25 April, 2022
The Times report this week about the hidden risks of burns on the operating table.
The normal risks of anaesthesia and surgery are not the only ones that patients face in operating theatres. The possibility of fire or explosions is ever present and constitutes almost as much risk to staff as it does to patients
Many combustible materials, including alcohol, cotton fabric, wood and rubber, are all present in the operating theatre. Lasers, ESUs, and high-speed drills can create incandescent sparks that can jump off the tissue target and ignite specific fuels, resulting in complete combustion when there is an ideal proportion of fuel and oxygen, which is defined in medical terms as a stoichiometric mixture. The presence of highly flammable substances makes the operating theatre a potential and significant fire hazard.
Whilst such incidents may be thought to be extremely rare, recent statistics gathered, following a Freedom of Information Act search, have highlighted that between 2008 - 2018, nearly 14 million pounds has been paid out in compensation and legal fees by Hospital Trusts across the UK, to patients who have suffered burns whilst asleep on the operating table. During this period, despite 459 reported incidents where patients were allegedly burnt during surgery, only 37 were formally recorded by the NHS, prompting MP's to call for it to be a legal requirement for a surgical fire involving a patient to be reported by a NHS Hospital.
Democratic Unionist Party's health spokesman Jim Shannon MP, said
"It should be a legal requirement for all surgical fires involving a patient to be reported by an NHS Hospital. How can it be possible that it is not mandatory to report, when someone is set alight during surgery? Britain is lagging behind other countries around the World. The hidden data held by Trusts and Health Boards suggests that the issue is bigger than many people imagine".
Between 2004 - 2011, only 13 surgical fires were identified in official data compiled by the NHS, yet between 2009 - 2019, NHS Resolution dealt with 631 clinical negligence claims relating to surgical burns to patients.
A recent Association for Perioperative Practice (AFPP) survey, also revealed that almost half its members had personally witnessed a surgical fire, with two thirds reporting that their organisations were failing to provide training courses on the issue.
Lindsay Keeley, the patient safety and quality spokeswoman for the Association for Perioperative Practice (AFPP), said:
"The prevention of surgical fires is an urgent and serious safety issue that demands greater prioritisation."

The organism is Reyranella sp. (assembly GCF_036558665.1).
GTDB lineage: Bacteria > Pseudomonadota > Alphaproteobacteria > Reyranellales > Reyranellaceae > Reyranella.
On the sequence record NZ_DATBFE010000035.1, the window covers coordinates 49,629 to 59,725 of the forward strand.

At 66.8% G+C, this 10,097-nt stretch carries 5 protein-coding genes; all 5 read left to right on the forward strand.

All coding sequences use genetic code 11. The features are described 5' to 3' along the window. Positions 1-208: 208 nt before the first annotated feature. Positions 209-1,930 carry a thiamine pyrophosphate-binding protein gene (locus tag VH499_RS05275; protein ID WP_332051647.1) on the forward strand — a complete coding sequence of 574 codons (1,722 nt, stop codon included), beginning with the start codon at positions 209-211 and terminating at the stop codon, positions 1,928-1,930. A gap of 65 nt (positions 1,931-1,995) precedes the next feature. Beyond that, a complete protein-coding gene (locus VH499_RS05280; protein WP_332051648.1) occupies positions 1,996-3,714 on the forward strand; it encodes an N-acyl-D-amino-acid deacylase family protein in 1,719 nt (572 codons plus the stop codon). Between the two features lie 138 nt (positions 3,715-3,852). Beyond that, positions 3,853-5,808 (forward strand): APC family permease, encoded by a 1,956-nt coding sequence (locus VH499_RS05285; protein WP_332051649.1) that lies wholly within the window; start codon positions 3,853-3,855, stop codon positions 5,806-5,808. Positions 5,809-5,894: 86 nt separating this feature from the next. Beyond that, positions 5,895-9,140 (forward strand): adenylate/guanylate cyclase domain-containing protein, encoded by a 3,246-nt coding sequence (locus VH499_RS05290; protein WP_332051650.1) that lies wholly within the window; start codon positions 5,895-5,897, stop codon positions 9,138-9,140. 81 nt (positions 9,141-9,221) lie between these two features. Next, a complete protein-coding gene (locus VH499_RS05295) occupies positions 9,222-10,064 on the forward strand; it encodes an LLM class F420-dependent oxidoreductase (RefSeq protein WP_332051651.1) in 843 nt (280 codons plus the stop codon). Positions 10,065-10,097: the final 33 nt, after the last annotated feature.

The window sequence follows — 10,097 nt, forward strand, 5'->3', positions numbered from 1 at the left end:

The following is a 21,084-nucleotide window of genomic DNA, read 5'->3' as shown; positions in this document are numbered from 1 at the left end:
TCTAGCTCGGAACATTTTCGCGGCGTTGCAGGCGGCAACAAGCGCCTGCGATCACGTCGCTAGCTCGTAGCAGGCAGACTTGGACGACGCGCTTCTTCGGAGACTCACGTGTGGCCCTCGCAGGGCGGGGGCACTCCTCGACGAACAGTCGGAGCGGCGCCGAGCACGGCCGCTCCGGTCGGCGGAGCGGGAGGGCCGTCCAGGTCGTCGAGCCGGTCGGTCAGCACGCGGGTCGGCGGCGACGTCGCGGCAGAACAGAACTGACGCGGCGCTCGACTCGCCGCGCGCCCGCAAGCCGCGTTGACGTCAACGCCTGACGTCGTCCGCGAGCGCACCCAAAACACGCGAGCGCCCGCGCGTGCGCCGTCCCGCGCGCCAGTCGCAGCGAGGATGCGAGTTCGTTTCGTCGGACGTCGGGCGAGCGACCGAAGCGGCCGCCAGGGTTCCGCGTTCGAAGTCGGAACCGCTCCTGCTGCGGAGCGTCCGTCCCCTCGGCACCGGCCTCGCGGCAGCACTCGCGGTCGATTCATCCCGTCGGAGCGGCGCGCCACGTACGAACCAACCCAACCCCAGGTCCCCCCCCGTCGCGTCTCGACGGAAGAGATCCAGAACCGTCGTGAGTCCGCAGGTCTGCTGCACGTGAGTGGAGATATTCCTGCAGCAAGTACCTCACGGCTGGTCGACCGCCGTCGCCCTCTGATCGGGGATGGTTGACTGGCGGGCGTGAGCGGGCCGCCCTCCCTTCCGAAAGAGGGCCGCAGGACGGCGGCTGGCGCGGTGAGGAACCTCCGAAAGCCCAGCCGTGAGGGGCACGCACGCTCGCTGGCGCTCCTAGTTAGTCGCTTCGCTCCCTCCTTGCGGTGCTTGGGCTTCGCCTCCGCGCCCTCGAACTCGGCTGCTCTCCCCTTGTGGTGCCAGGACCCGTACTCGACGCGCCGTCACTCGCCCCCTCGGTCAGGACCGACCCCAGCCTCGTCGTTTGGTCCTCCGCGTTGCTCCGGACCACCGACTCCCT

Accidental burn injuries during surgery may occur as a result of electrical current, thermal injury, chemical irritation, and mechanical stress. If not immediately detected they can be severe, destroying the upper (epidermis) and lower (dermis) layers of the patient's skin, and even extending into the fat and muscle tissues below. A 3rd-degree burn may destroy the skin's sweat glands, hair follicles and nerve-endings, causing potential permanent nerve, muscle, or skin damage.
Like all medical professionals, surgeons have a legal obligation to provide an acceptable level of care towards their patients. This means they must display a standard of competence considered reasonable by a responsible body of medical practitioners. They must perform the operation with adequate skills and expertise. If they fail to do so, by using a poor technique when applying a diathermy to the skin, a patient will sustain an injury.
If you have suffered a burn during surgery for any of the aforementioned reasons, it may be that the surgeon and/or the NHS Trust are to blame. To ascertain whether or not you have a case, you need to discuss the details of your treatment with a medical negligence solicitor, who will have the necessary knowledge to advise if you have been the victim of a substandard level of medical care. If you have, you will be entitled to take legal action against the responsible party, meaning you could be awarded compensation for the damages you have incurred.
Forbes Solicitors have an experienced Clinical Negligence Team dealing with all aspects of personal injury on a no win, no fee basis.
For more information contact Lisa Atkinson in our Clinical Negligence department via email or phone on 01254 222448. Alternatively send any question through to Forbes Solicitors via our online Contact Form.
Learn more about our Clinical Negligence department here